As ethnic tensions rise in Guinea, LSE alumnus, Olivier Bucyana calls on the country’s neighbours and regional organisations to ensure the channels of communication between the ruling and opposition coalitions remain open. This post originally appeared on the website of the Open Society Initiative for West Africa (OSIWA).

Blessed, or some would argue, cursed, with its natural resources, Guinea has the largest reserves of iron ore in the world, including 30% of the world’s known reserves of bauxite and other metals, like gold and diamonds, just to name a few. Also known as the “water tower of West Africa”, the potential for hydroelectric power is immense, yet in the countryside electricity is rare and in Conakry, power cuts are part of every day life. This paradox seems to reflect the current political crisis the country is facing.


Among the many explanations one can come up with to explain the current state of affairs in Guinea, one seems to stand out more: the ethno-political landscape of the country. Today, Guineans like to describe their country as divided in four “natural” regions, each associated with a specific “ethnic” group: The predominantly Soussou “Basse Guinée”, the Peulh in “Moyenne Guinée”, the Malinké in “Haute Guinée” and the Forestier in “Guinée Forestière”. That of course, in itself, isn’t a problem, and this association of regions to specific groups isn’t clear-cut since all four groups cohabit and intermarry. Nonetheless, common knowledge among Guineans is that the Peulh and Malinké are the largest groups, with the former, represented by Cellou Dalein Diallo on the political scene, and the latter represented by current president, Alpha Condé. Today, politics in Guinea tends to reflect these geographical and “ethnic” divisions described above, not only among simple citizens, but also among political actors, political parties, and also within governmental institutions.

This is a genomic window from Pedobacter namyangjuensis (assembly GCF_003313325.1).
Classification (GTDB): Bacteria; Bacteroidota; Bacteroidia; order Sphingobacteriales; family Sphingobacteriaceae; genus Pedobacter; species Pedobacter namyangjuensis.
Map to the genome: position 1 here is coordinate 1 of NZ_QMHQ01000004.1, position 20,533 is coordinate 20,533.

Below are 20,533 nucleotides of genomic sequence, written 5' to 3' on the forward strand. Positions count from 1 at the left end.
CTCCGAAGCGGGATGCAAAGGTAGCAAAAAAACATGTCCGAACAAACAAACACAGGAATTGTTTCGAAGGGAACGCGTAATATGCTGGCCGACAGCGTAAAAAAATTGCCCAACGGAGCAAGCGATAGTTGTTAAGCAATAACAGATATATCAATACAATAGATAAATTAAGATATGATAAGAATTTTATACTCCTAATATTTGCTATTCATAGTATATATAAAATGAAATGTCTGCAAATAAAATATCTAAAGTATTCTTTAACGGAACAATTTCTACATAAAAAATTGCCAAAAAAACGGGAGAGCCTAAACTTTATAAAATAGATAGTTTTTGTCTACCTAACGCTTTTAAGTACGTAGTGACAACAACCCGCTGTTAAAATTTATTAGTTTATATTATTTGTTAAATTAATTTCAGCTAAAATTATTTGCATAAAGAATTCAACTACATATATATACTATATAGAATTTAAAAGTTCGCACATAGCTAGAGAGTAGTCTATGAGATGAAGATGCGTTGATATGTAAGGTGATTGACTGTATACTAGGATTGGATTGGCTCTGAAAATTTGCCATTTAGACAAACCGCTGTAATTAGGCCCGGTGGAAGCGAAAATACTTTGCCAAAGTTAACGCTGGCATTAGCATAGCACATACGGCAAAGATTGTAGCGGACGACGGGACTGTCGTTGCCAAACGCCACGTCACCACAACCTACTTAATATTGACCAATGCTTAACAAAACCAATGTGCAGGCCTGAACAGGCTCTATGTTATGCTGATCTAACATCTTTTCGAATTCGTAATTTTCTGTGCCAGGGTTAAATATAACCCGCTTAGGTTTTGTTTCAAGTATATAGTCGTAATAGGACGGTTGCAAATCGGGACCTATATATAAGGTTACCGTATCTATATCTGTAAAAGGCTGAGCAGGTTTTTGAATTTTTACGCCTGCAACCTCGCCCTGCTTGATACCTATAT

After five decades of strong-men politics, Guineans held in 2010 their first real competitive presidential election, which the current President, Alpha Condé, won with 52.52% of the votes in the second round. After this election, legislative elections should have been held within six months. However, despite being rescheduled multiple times, these elections still have not taken place. Originally planned for 12 May of this year, the coalition of opposition parties, chiefly led by Cellou Dalein Diallo, who came second during the last Presidential election, has run out of patience, leading to the political stalemate we see today. The disagreement between the ruling and the opposition coalitions is first on the equipment, provided by South African company Waymark, to be used during the voter registration process, and secondly on the right of the Guinean Diaspora to vote in these legislative elections.